Ghost Story; 1981; Horror; Written by Lawrence D. Cohen from the Straub book, Directed by John Irvin; Starring Craig Wasson, Alice Krige, Fred Astaire, Douglas Fairbanks Jr. 2nd watch. Owned disc. 1h50m
Based upon the Peter Straub book (which I reread earlier this year), this story of 4 old men and one younger man haunted by the repercussions of the old men’s youth wasn’t as good or spooky-scary as I recalled. The story often drags and the flashbacks, while filling in the story, stop the flow of the story dead (heh) by going on far too long. As is often the case, the set up is better than the ending. I thought this for the book too, and the book is a larger tale with the ability to dig into the actions and characters the way a movie can’t. In streamlining (and changing the Gregory/Fenny Bates aspect in a major way) much is lost. I have a lot of questions. But on the whole, it’s a solid if issued movie. Great to see an early run for Alice Krige and a final (or close to) go for many older actors like Douglas Fairbacks, Jr, Fred Astaire, John Houseman, Patricia Neal, and Melvyn Douglas.
King Dinosaur – 1955; Sci-Fi; Written and directed by Bert I Gordon. Starring William Bryant, Patti Gallagher, Marvin Miller. 1h3m; Owned disc.
Bert I Gordon’s first accredited feature is nothing to write home about, except in looking at it as a MST3k. A bunch of scientists visit a new planet, and find it filled with “giant monsters” – aka blown up plates of iguanas with things on their heads and some pretty alright dinosaurs. And proceeds to try to kill them all. Come on, you’re scientists, why go to a new planet and immediately shoot all the danger! The filmed actors composed against blown up animals can work, but doesn’t meld here – Gordon does get better at this – and the lack of any sort of character makes the rest of it a slog.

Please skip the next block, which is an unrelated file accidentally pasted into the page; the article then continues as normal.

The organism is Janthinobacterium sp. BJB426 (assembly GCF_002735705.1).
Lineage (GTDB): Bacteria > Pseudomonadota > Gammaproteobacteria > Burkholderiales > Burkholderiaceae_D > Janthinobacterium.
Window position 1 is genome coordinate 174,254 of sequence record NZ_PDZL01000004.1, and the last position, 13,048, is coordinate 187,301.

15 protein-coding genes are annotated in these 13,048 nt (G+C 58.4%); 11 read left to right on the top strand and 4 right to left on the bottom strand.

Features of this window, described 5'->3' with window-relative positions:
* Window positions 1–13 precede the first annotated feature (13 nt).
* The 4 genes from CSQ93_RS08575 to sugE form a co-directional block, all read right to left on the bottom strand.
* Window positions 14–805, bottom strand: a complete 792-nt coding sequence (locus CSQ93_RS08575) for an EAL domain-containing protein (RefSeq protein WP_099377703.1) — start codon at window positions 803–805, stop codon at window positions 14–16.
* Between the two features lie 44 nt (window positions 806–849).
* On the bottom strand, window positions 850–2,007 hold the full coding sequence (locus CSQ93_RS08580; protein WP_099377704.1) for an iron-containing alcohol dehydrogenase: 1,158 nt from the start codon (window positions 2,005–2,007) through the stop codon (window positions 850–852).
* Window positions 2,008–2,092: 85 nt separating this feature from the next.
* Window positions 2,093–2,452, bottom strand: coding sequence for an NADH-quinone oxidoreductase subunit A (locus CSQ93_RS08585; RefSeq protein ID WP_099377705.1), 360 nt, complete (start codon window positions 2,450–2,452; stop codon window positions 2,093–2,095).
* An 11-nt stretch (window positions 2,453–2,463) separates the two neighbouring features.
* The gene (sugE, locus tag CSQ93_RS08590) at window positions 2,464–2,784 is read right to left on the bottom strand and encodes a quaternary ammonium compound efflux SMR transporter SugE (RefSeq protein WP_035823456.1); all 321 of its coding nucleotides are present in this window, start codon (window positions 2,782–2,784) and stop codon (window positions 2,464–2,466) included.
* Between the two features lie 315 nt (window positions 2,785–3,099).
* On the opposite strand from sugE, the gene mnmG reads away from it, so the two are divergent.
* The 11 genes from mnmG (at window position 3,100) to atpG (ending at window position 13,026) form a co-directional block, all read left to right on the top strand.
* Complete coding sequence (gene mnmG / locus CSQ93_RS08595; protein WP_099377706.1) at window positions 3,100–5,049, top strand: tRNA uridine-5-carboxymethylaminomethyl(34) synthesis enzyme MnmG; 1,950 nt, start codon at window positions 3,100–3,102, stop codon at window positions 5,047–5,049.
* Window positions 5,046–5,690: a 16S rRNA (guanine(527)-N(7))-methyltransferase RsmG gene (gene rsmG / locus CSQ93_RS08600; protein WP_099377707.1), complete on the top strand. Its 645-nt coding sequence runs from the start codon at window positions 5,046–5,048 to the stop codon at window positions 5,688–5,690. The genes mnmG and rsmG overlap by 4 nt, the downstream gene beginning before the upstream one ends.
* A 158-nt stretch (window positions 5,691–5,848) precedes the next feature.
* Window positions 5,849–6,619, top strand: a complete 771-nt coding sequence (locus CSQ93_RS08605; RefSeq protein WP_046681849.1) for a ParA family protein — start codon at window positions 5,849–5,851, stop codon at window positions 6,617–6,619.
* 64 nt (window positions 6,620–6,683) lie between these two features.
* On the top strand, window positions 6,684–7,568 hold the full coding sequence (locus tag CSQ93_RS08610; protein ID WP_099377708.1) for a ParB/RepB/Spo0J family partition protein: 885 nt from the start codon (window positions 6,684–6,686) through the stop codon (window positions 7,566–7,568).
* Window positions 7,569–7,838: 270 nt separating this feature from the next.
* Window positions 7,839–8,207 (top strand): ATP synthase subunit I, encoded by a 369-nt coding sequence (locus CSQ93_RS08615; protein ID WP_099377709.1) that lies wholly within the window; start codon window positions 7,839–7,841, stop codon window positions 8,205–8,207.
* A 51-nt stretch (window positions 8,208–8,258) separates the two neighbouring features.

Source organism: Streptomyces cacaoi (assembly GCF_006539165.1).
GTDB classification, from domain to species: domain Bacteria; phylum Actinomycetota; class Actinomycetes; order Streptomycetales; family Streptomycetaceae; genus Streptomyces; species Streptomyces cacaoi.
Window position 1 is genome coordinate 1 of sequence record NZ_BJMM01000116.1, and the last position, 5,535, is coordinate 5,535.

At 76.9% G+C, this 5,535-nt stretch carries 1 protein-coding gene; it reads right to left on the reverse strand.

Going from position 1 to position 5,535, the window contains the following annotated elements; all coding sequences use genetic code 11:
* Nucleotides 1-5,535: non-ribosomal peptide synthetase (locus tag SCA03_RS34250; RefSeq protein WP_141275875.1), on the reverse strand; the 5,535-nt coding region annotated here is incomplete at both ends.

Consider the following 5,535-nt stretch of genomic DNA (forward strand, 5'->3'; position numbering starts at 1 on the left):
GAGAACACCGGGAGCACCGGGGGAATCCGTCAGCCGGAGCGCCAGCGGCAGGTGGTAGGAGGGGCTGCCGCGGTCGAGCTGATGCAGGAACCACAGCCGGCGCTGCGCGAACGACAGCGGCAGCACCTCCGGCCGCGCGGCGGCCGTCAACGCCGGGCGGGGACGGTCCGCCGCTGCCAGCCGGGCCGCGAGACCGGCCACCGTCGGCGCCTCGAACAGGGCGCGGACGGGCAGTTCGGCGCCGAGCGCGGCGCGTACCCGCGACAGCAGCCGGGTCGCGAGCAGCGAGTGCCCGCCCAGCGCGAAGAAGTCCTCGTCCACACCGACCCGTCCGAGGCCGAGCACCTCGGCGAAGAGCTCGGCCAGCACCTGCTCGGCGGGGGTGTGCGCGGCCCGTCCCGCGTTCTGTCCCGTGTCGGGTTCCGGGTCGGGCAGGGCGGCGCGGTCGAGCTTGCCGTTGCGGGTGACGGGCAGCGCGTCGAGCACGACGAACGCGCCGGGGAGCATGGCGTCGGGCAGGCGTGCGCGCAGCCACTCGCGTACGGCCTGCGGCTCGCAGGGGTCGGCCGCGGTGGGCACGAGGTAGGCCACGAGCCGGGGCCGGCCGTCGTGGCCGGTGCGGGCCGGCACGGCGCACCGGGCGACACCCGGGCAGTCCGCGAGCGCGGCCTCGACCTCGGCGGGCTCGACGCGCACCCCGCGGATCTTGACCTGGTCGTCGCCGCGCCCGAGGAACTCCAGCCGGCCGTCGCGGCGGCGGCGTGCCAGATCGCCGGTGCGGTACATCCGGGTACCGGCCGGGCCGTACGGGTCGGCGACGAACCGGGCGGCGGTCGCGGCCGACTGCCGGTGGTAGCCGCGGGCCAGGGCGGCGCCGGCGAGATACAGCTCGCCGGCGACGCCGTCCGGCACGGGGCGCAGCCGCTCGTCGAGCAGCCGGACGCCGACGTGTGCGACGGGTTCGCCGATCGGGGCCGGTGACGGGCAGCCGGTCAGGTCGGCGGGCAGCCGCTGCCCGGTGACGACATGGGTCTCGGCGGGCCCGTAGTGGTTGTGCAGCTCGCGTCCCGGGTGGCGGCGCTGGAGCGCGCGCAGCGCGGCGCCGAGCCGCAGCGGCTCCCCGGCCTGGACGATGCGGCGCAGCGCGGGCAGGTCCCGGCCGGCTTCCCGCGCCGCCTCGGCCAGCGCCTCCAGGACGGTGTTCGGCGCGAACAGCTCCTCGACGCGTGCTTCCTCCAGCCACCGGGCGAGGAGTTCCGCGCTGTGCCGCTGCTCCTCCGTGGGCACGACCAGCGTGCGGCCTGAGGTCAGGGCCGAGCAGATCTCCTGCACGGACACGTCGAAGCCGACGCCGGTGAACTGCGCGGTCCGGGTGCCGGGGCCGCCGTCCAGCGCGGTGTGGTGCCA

Wild Boar – 2020 – Horror; Written and directed by Barney Burman; Starring Reina Hardsty, Daniel Roebuck, Augie Duke; via the Portland Horror Film Festival.
First and foremost, the make-up effects in Wild Boar are phenomenal. Dozens of full sized pig-people are wowing. Any fan of practical effects will be pleased and wowed. It’s no surprise, the writer-director is Oscar-winner Barney Burman (Star Trek, Grimm, Tropic Thunder). The story around the pig men make-up is rather Hills Have Eyes, the remake in particular. A group of unlikable assholes (including character actor Daniel Roebuck, who also plays a pigman) follow a geocache to a colony of pigs mutated after A-bombs – living in a forgotten valley town. Then becomes a survival story. The film does get repetitive, annoyingly so. And some really dumb character decisions are made (walk away from the escape, take a moment to swim…) But that also means more of the make-up! That make up makes everything worthwhile, and we do get enough gore to be happy.
London Fields; 2018; Drama; Written by Robert Hanley and Martin Amis from the book by Martin Amis; Directed by Matthew Cullin; Starring Amber Heard, Billy Bob Thornton, Jason Isaacs, Theo James; 1h55m; Netflix rental.